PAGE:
What the NCAP safety ratings really mean – TopAuto
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Thursday / 19 May 2022
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What the NCAP safety ratings really mean

Every new car sold today has a safety rating.

Whether it be good or bad, official or unofficial, a car has a certain rating which describes the level of safety the occupants can expect in the event of an accident.

One organisation which provides these ratings is the European New Car Assessment Programme (Euro NCAP).

The company was established in 1996, with its first published results in 1997, and operates as a voluntary car safety performance assessment programme out of Belgium.

Cars which reach this facility are put through stringent tests and procedures in order to accurately assess the amount of safety they will provide in an accident.

A car is then given a star ranking based on the results of the tests, in order for the public to see which vehicles provide high or low levels of safety.

Reading the stars

The number of NCAP stars that a car has directly reflects how well it performed in Euro NCAP tests.

The ranking system is “out of” 5 stars – with 0 being the worst, and 5 being the best.

In order to accurately assess the level of safety, however, only the newest test results should be considered as new safety technologies are added with every car release, and a 5-star safety rating in 2005 does not translate to the same level of safety in 2021.

Additionally, since 2016 certain vehicles have received dual safety star ratings.

This is due to additional “safety packages” which manufacturers have made available over and above the standard features.

The first rating shows the standard safety rating of the vehicle in the applicable region, while second rating then shows the vehicle’s rating once all additional safety options have been chosen.

The star rating can be read as follows:

  • 5 Stars = Overall excellent performance in crash protection and well equipped with comprehensive and robust crash avoidance technology.
  • 4 Stars = Overall good performance in crash protection and all round; additional crash avoidance technology may be present.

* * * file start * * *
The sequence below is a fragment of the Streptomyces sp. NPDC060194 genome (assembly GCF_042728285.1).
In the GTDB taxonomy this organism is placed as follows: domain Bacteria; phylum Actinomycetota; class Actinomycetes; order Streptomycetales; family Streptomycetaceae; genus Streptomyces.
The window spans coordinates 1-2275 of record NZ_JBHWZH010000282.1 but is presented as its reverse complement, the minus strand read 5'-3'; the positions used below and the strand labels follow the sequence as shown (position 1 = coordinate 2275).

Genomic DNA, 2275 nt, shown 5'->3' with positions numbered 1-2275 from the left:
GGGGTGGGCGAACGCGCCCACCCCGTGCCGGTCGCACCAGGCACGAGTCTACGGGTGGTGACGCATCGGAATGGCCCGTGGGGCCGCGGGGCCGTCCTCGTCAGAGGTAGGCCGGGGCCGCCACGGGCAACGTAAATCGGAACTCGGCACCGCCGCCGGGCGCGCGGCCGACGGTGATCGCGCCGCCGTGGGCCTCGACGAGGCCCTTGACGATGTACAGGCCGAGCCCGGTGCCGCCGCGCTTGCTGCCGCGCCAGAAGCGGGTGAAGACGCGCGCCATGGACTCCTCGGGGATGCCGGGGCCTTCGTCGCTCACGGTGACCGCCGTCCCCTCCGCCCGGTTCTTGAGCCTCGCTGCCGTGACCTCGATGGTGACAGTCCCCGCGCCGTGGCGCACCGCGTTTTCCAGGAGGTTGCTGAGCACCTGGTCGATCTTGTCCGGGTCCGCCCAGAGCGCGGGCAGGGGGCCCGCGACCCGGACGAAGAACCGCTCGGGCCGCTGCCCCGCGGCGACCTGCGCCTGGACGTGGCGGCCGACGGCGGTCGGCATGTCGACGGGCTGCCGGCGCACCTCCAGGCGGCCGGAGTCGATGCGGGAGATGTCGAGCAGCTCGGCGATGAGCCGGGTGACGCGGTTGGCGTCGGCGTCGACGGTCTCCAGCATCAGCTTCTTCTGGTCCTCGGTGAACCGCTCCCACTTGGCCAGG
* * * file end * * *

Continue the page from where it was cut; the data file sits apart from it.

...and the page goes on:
• 3 Stars = At least average occupant protection but not always equipped with the latest crash avoidance features.
  • 2 Stars = Nominal crash protection but lacking crash avoidance technology.
  • 1 Star = Marginal crash protection and little in the way of crash avoidance technology.
  • 0 Stars = Meeting type-approval standards so can legally be sold but lacking critical modern safety technology.


In order to determine the star rating, four areas of risk have to be individually assessed – for which a percentage score will then be assigned afterwards.

These areas include

  • Adult occupant protection
  • Child occupant protection
  • Vulnerable road user protection
  • Safety assist systems fitted to the car

Every section has their own tests associated with them and contributes to the overall rating of the car.

The most extensive testing programme, however, is for the adult occupation protection.

This section includes two tests to assess head-on collision performance, three tests to assess side impact performance, one test to assess whiplash, and one test to assess the level of difficulty in rescuing and extricating a trapped occupant inside a wrecked vehicle.

Next on the list is child occupant protection.

Here, the child restraint systems installed in the vehicle are tested in two ways, in order to assess the level of safety it provides the child on the rear seats in the event of an accident.

Furthermore, vehicle provisions for child seating is checked as the organisation is advocating for a universal car seat connector.

Almost half of child fatalities in Europe are a direct result of being a passenger in a vehicle, added Euro NCAP.

In order to protect not only you, but also the road users around you, NCAP further tests head and leg impact on individuals outside the vehicle, and autonomous emergency braking.

The last test the car then has to endure is that of the safety assist systems.

In this section, autonomous emergency braking from car-to-car, occupant status monitoring, speed assistance, and lane support are all assessed as the last piece of the overall star rating.

The NCAP programme tests many vehicles, and it is worth taking a look at the rating of a car before making your next purchase.

NCAP test video

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